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'The Witcher' cast says change is the unofficial theme of Season 2
The Witcher cast talks about the major changes they tackled in helping redefine their characters for Season 2.
If there’s an unofficial theme running through the story arcs of many characters in Season 2 of The Witcher, it’s that of reinvention. Characters who were seemingly fixed in their talents or world-views in Season 1 have been challenged in Season 2 to rethink everything in their lives. That especially applies to Geralt of Rivia (Henry Cavill), Yennifer (Anya Chalotra), Fringilla Vigo (Mimî M. Khayisa), Jaskier (Joey Batey) and Princess Ciri (Freya Allen).
With all eight episodes of The Witcher Season 2 now available on Netflix, SYFY WIRE engaged in a spoilery exploration of reinvention in the new season with some of the cast. First off, arguably one of the most anticipated mysteries to discover this season was the fate of plucky bard, Jaskier. In Season 1, Episode 6, Geralt unceremoniously ditched the musician, and since then, audiences have wondered where he went and what he’s been up to?
In Season 2, Episode 4, Jaskier returns and it turns out he’s still singing, but his songs aren’t so aspirational anymore. Let’s just say he’s reinvented himself into the Continent’s answer to Alanis Morrisette, singing thinly veiled screeds like, “Burn, Butcher, Burn,” to his adoring audiences.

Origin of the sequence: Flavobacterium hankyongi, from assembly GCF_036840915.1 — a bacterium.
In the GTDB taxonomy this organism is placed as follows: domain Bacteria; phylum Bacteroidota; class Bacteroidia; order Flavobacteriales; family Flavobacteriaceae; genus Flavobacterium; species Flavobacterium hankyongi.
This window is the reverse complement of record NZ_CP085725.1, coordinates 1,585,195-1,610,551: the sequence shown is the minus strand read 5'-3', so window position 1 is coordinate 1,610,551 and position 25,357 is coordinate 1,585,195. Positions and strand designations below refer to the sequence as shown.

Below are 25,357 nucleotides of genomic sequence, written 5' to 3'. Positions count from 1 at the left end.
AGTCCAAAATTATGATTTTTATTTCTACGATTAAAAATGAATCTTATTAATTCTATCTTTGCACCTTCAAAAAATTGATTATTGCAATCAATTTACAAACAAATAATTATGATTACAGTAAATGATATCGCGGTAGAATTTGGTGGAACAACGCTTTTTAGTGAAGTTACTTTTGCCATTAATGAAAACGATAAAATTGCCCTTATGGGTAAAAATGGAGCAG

Actor Joey Batey tells SYFY WIRE that ditty was a collaboration between himself, series composer Joe Trapanese, and showrunner Lauren Schmidt Hissrich, who wrote the words for it.
“We really wanted to step away from the poppier side of the music and the catchy hooks that got him famous,” the actor says of Jaskier’s more aggressive song stylings. “Quite a lot of time with artists, when they do rocket to a certain amount of fame, they start making the music that they've always wanted to make rather than the music that people want to hear. And so that meant that we got a huge amount of freedom within the side of the music. We got to use some of these more Celtic influences and more folky influences to explore the character and explore what he's going through.”
In the two episodes Jaskier appears, he’s still working out a lot in regards to Geralt, and he admits as much to Yennifer, whom the singer blames for some of Geralt’s mercurial issues. “The loss of a best friend is more than enough material to write a song about,” Batey assures. “And this is the first time we've seen [Jaskier] sing about himself. I think it mattered to us that we got to use these songs to see the character more rather than see the world more.”
A character who spends a lot of the season on a seemingly inspiring track of reinvention is sorceress Fringilla Vigo, who starts the season having imprisoned Yennifer, and then transforms into a rather sympathetic leader, wearing finery and acting with more compassion.
Khayisa, who plays Fringilla, says the start of Season 2 makes the sorceress realize that she actually has choices.